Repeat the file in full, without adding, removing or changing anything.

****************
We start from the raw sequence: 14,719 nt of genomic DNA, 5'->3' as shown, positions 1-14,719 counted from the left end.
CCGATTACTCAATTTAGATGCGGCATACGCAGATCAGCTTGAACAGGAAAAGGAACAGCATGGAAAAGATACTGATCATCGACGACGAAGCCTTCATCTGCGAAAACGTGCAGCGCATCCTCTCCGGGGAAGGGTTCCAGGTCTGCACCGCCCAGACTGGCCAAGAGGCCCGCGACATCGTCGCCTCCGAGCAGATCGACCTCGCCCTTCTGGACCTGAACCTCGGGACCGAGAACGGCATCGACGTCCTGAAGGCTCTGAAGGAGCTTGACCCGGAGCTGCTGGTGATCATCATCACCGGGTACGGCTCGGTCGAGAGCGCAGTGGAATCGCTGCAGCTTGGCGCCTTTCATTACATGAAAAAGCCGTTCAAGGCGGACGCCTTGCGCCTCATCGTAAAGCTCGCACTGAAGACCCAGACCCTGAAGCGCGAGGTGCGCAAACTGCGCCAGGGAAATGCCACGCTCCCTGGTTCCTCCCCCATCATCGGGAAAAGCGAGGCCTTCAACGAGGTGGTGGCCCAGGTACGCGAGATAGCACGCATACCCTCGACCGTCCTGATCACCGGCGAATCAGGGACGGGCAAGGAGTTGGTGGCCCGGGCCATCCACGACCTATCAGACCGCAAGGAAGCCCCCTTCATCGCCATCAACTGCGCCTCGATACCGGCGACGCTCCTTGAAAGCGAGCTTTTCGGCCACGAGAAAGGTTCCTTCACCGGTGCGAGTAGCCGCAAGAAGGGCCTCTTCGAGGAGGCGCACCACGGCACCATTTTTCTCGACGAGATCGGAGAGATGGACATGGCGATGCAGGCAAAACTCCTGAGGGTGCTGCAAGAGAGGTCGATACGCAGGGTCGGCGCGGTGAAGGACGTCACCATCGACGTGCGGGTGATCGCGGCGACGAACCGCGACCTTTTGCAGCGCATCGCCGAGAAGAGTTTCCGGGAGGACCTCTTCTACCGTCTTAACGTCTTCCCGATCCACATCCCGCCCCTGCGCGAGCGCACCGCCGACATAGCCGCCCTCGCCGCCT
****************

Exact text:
We start from the raw sequence: 14,719 nt of genomic DNA, 5'->3' as shown, positions 1-14,719 counted from the left end.
CCGATTACTCAATTTAGATGCGGCATACGCAGATCAGCTTGAACAGGAAAAGGAACAGCATGGAAAAGATACTGATCATCGACGACGAAGCCTTCATCTGCGAAAACGTGCAGCGCATCCTCTCCGGGGAAGGGTTCCAGGTCTGCACCGCCCAGACTGGCCAAGAGGCCCGCGACATCGTCGCCTCCGAGCAGATCGACCTCGCCCTTCTGGACCTGAACCTCGGGACCGAGAACGGCATCGACGTCCTGAAGGCTCTGAAGGAGCTTGACCCGGAGCTGCTGGTGATCATCATCACCGGGTACGGCTCGGTCGAGAGCGCAGTGGAATCGCTGCAGCTTGGCGCCTTTCATTACATGAAAAAGCCGTTCAAGGCGGACGCCTTGCGCCTCATCGTAAAGCTCGCACTGAAGACCCAGACCCTGAAGCGCGAGGTGCGCAAACTGCGCCAGGGAAATGCCACGCTCCCTGGTTCCTCCCCCATCATCGGGAAAAGCGAGGCCTTCAACGAGGTGGTGGCCCAGGTACGCGAGATAGCACGCATACCCTCGACCGTCCTGATCACCGGCGAATCAGGGACGGGCAAGGAGTTGGTGGCCCGGGCCATCCACGACCTATCAGACCGCAAGGAAGCCCCCTTCATCGCCATCAACTGCGCCTCGATACCGGCGACGCTCCTTGAAAGCGAGCTTTTCGGCCACGAGAAAGGTTCCTTCACCGGTGCGAGTAGCCGCAAGAAGGGCCTCTTCGAGGAGGCGCACCACGGCACCATTTTTCTCGACGAGATCGGAGAGATGGACATGGCGATGCAGGCAAAACTCCTGAGGGTGCTGCAAGAGAGGTCGATACGCAGGGTCGGCGCGGTGAAGGACGTCACCATCGACGTGCGGGTGATCGCGGCGACGAACCGCGACCTTTTGCAGCGCATCGCCGAGAAGAGTTTCCGGGAGGACCTCTTCTACCGTCTTAACGTCTTCCCGATCCACATCCCGCCCCTGCGCGAGCGCACCGCCGACATAGCCGCCCTCGCCGCCT